Jul 24, 2016

'Breakaway Amish' a first-person account of rogue Ohio sect

Author was one of Bergholz Beard Cutters in Amish community


TK Barger



In a new book, Johnny Mast tells an insider’s story of an unusual crime spree among the Amish.

He was one of the “Bergholz Beard Cutters,” a member of an Amish community in eastern Ohio that had been isolated from others because of the way Bergholz’s bishop, Samuel Mullet — the grandfather of Mr. Mast — controlled his people.

The Bergholz Amish were not welcome among their fellow Amish. “Those other communities considered Sam a rogue bishop doing his own thing,” Mr. Mast writes in his new book, Breakaway Amish: Growing Up with the Bergholz Beard Cutters.

In Bergholz, where his family had moved when he was 12, Mr. Mast wrote, “I was only an Amish kid working construction and selling horses on the side.” But he was a favorite of his grandfather, and he took part in some of the rogue actions that Mullet ordered. Mr. Mast had joined the church at age 17.

“I can’t help but think back on how Bergholz was when it first started,” Mr. Mast wrote, “how friendly everyone was and what a good place it was. Everyone joined in on everything. We were good neighbors to each other.”

Mullet changed that; Bergholz became a cult with him as the leader. Mullet does not fit the stereotype many have of the Amish, as deeply devoted Christians who live to honor their God. Instead, as Mr. Mast tells it, Mullet canceled all church services and banned reading the Bible: “The devil is twisting things around. He’s twisting the way people are reading the words and confusing people,” Mr. Mast quoted Mullet.

Mullet also sent men in the community who he accused of misbehaving — based in part on a demand that they write down all of their sins and give the list to him (alternatively, they could buy their way out of the writing by paying several thousand dollars) — to sleep in chicken coops or the stable, and Mullet secretly slept with with the men’s wives.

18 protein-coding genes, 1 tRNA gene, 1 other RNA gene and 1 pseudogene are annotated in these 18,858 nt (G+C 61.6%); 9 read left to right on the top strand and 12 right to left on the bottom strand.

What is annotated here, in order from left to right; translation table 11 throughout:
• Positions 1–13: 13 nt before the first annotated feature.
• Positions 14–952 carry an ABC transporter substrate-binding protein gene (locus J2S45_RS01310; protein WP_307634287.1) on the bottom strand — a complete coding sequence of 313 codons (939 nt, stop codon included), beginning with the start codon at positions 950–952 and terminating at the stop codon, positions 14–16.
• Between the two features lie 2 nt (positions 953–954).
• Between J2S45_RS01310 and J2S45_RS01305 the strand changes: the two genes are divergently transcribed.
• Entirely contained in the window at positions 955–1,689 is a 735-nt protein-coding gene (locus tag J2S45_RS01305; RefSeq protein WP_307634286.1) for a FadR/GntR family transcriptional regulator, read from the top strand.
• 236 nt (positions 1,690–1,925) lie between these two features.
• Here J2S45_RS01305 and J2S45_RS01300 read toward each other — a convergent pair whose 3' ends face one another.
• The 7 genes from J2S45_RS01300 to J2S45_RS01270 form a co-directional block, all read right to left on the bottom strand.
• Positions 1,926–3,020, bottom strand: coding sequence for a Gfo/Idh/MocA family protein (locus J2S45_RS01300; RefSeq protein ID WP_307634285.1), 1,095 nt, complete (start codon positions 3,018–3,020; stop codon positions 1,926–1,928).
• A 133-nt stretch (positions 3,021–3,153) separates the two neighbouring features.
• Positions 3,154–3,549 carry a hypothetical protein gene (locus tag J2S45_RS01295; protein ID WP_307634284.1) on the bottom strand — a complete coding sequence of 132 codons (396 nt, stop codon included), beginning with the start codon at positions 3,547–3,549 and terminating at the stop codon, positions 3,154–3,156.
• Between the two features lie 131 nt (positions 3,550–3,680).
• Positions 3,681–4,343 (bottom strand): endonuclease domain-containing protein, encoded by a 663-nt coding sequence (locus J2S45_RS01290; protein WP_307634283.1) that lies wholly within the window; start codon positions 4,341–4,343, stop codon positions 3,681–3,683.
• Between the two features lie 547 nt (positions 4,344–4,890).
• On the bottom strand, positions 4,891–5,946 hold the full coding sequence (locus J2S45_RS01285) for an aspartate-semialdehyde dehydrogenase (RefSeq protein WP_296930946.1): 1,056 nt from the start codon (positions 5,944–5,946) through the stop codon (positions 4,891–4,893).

After that practice had become common, Mullet convinced his people, most of them family members, that cutting beards would be a sign of contrition; women would have their heads shaved. “By humbling ourselves and cutting our hair, we could be cleansed of our sins,” Mr. Mast recalled.

Among the Amish, an Anabaptist sect that largely keep to themselves, beards are expected.

Then, at Mullet’s direction, Bergholz people went outside their community to attack other Amish by cutting their beards. Mullet targeted people against whom he or favored people in Bergholz held grudges, including parents who had left Bergholz, and the law got involved.

Mr. Mast participated in some of the hair cutting, including of his father. But, he wrote with some remorse, he took the care to at least try to give decent haircuts and beard trims, and became the community barber.

Mullet and 15 others from Bergholz were prosecuted. Mr. Mast, at age 22 in September, 2012, testified for the prosecution under a grant of immunity. The defendants were convicted of all 87 counts and imprisoned. Mullet’s sentence was the longest, 15 years, and five women and one man got the shortest ones, only one year.

The community then worked to stay together and provide for the families with inmates.

Mr. Mast first went back to Bergholz, but he said Mullet continued to run the community from prison. Mr. Mast finally left — left Bergholz and the Amish faith.

Mr. Mast’s story, written with Shawn Smucker, is a fast and conversational read in which he recollects the events, framed around his testimony for the prosecution in the beard cutters’ trial, and describes how far out of the norm was his grandfather’s lust for power and manipulation of all in his community.

“A lot of people ask me the same question, especially about those days in particular,” Mr. Mast writes. “Why would a bunch of grown men allow another man to treat them that way? I can’t say for sure, but I think that for most of us, Bergholz was all we had. Every friend we had in the world lived there, every family member we cared about at the time. And Sam held the key to all of that.”

Breakaway Amish is published by Herald Press, an arm of the Mennonite Church. Mennonites are spiritual relatives of the Amish; some Mennonites practice ways similar to the Amish, such as not having cars or electricity and limiting children’s education, but most Mennonites live as members of contemporary society with modern ways and education.


Contact TK Barger @ tkbarger@theblade.com, 419-724-6278 or on Twitter @TK_Barger.





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